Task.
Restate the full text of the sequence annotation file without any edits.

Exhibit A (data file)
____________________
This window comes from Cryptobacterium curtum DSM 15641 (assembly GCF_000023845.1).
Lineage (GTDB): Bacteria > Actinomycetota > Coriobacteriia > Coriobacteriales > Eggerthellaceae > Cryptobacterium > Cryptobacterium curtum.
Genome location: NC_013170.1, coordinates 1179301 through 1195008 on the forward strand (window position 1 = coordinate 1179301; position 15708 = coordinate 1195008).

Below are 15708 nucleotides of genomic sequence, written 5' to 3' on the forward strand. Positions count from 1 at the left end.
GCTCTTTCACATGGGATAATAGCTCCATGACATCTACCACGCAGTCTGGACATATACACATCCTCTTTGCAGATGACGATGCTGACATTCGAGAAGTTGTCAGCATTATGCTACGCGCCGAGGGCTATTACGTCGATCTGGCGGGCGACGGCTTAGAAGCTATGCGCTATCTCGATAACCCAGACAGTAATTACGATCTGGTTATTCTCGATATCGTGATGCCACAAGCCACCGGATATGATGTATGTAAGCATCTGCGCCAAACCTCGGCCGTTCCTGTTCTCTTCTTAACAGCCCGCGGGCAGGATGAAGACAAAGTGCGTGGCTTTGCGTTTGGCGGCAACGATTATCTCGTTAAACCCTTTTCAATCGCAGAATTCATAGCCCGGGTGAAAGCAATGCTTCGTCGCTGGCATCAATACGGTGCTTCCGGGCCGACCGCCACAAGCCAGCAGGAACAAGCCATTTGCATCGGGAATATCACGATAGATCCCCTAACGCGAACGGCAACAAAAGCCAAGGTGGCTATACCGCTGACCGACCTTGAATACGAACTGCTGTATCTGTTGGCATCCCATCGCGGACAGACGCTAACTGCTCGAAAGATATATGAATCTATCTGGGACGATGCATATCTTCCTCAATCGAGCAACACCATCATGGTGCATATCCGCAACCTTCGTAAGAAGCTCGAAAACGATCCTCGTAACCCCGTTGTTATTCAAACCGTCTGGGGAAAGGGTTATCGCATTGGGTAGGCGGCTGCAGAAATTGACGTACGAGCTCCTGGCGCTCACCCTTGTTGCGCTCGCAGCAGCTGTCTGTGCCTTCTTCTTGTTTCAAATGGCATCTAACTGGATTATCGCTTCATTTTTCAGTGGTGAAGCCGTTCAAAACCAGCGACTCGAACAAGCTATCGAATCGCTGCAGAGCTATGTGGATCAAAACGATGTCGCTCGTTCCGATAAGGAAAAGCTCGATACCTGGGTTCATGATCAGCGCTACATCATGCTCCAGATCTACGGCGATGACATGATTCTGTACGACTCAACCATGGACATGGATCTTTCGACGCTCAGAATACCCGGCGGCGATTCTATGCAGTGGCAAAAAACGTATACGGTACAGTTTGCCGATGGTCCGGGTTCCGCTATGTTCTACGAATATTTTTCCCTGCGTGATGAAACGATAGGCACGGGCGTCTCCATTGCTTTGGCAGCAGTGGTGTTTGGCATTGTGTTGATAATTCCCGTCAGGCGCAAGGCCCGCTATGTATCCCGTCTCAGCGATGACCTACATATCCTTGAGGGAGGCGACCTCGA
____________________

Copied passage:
This window comes from Cryptobacterium curtum DSM 15641 (assembly GCF_000023845.1).
Lineage (GTDB): Bacteria > Actinomycetota > Coriobacteriia > Coriobacteriales > Eggerthellaceae > Cryptobacterium > Cryptobacterium curtum.
Genome location: NC_013170.1, coordinates 1179301 through 1195008 on the forward strand (window position 1 = coordinate 1179301; position 15708 = coordinate 1195008).

Below are 15708 nucleotides of genomic sequence, written 5' to 3' on the forward strand. Positions count from 1 at the left end.
GCTCTTTCACATGGGATAATAGCTCCATGACATCTACCACGCAGTCTGGACATATACACATCCTCTTTGCAGATGACGATGCTGACATTCGAGAAGTTGTCAGCATTATGCTACGCGCCGAGGGCTATTACGTCGATCTGGCGGGCGACGGCTTAGAAGCTATGCGCTATCTCGATAACCCAGACAGTAATTACGATCTGGTTATTCTCGATATCGTGATGCCACAAGCCACCGGATATGATGTATGTAAGCATCTGCGCCAAACCTCGGCCGTTCCTGTTCTCTTCTTAACAGCCCGCGGGCAGGATGAAGACAAAGTGCGTGGCTTTGCGTTTGGCGGCAACGATTATCTCGTTAAACCCTTTTCAATCGCAGAATTCATAGCCCGGGTGAAAGCAATGCTTCGTCGCTGGCATCAATACGGTGCTTCCGGGCCGACCGCCACAAGCCAGCAGGAACAAGCCATTTGCATCGGGAATATCACGATAGATCCCCTAACGCGAACGGCAACAAAAGCCAAGGTGGCTATACCGCTGACCGACCTTGAATACGAACTGCTGTATCTGTTGGCATCCCATCGCGGACAGACGCTAACTGCTCGAAAGATATATGAATCTATCTGGGACGATGCATATCTTCCTCAATCGAGCAACACCATCATGGTGCATATCCGCAACCTTCGTAAGAAGCTCGAAAACGATCCTCGTAACCCCGTTGTTATTCAAACCGTCTGGGGAAAGGGTTATCGCATTGGGTAGGCGGCTGCAGAAATTGACGTACGAGCTCCTGGCGCTCACCCTTGTTGCGCTCGCAGCAGCTGTCTGTGCCTTCTTCTTGTTTCAAATGGCATCTAACTGGATTATCGCTTCATTTTTCAGTGGTGAAGCCGTTCAAAACCAGCGACTCGAACAAGCTATCGAATCGCTGCAGAGCTATGTGGATCAAAACGATGTCGCTCGTTCCGATAAGGAAAAGCTCGATACCTGGGTTCATGATCAGCGCTACATCATGCTCCAGATCTACGGCGATGACATGATTCTGTACGACTCAACCATGGACATGGATCTTTCGACGCTCAGAATACCCGGCGGCGATTCTATGCAGTGGCAAAAAACGTATACGGTACAGTTTGCCGATGGTCCGGGTTCCGCTATGTTCTACGAATATTTTTCCCTGCGTGATGAAACGATAGGCACGGGCGTCTCCATTGCTTTGGCAGCAGTGGTGTTTGGCATTGTGTTGATAATTCCCGTCAGGCGCAAGGCCCGCTATGTATCCCGTCTCAGCGATGACCTACATATCCTTGAGGGAGGCGACCTCGA